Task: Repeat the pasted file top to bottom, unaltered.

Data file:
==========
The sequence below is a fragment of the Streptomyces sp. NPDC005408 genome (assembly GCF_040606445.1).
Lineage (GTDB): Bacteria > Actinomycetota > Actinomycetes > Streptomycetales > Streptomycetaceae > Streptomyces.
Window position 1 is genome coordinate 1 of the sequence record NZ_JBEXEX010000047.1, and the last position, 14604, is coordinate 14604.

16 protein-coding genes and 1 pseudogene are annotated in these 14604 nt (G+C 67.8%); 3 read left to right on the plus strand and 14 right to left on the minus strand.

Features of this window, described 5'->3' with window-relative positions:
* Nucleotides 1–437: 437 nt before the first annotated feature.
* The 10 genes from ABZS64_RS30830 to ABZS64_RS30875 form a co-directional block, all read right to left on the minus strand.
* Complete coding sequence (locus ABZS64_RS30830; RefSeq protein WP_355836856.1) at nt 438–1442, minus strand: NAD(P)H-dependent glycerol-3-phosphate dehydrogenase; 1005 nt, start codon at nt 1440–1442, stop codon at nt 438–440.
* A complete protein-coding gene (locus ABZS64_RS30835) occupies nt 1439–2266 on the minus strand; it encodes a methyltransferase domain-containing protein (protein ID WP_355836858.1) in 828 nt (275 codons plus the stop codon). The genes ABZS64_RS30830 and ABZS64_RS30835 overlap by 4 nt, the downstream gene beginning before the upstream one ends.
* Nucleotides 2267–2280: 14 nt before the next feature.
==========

The sequence below is a fragment of the Streptomyces sp. NPDC005408 genome (assembly GCF_040606445.1).
Lineage (GTDB): Bacteria > Actinomycetota > Actinomycetes > Streptomycetales > Streptomycetaceae > Streptomyces.
Window position 1 is genome coordinate 1 of the sequence record NZ_JBEXEX010000047.1, and the last position, 14604, is coordinate 14604.

16 protein-coding genes and 1 pseudogene are annotated in these 14604 nt (G+C 67.8%); 3 read left to right on the plus strand and 14 right to left on the minus strand.

Features of this window, described 5'->3' with window-relative positions:
* Nucleotides 1–437: 437 nt before the first annotated feature.
* The 10 genes from ABZS64_RS30830 to ABZS64_RS30875 form a co-directional block, all read right to left on the minus strand.
* Complete coding sequence (locus ABZS64_RS30830; RefSeq protein WP_355836856.1) at nt 438–1442, minus strand: NAD(P)H-dependent glycerol-3-phosphate dehydrogenase; 1005 nt, start codon at nt 1440–1442, stop codon at nt 438–440.
* A complete protein-coding gene (locus ABZS64_RS30835) occupies nt 1439–2266 on the minus strand; it encodes a methyltransferase domain-containing protein (protein ID WP_355836858.1) in 828 nt (275 codons plus the stop codon). The genes ABZS64_RS30830 and ABZS64_RS30835 overlap by 4 nt, the downstream gene beginning before the upstream one ends.
* Nucleotides 2267–2280: 14 nt before the next feature.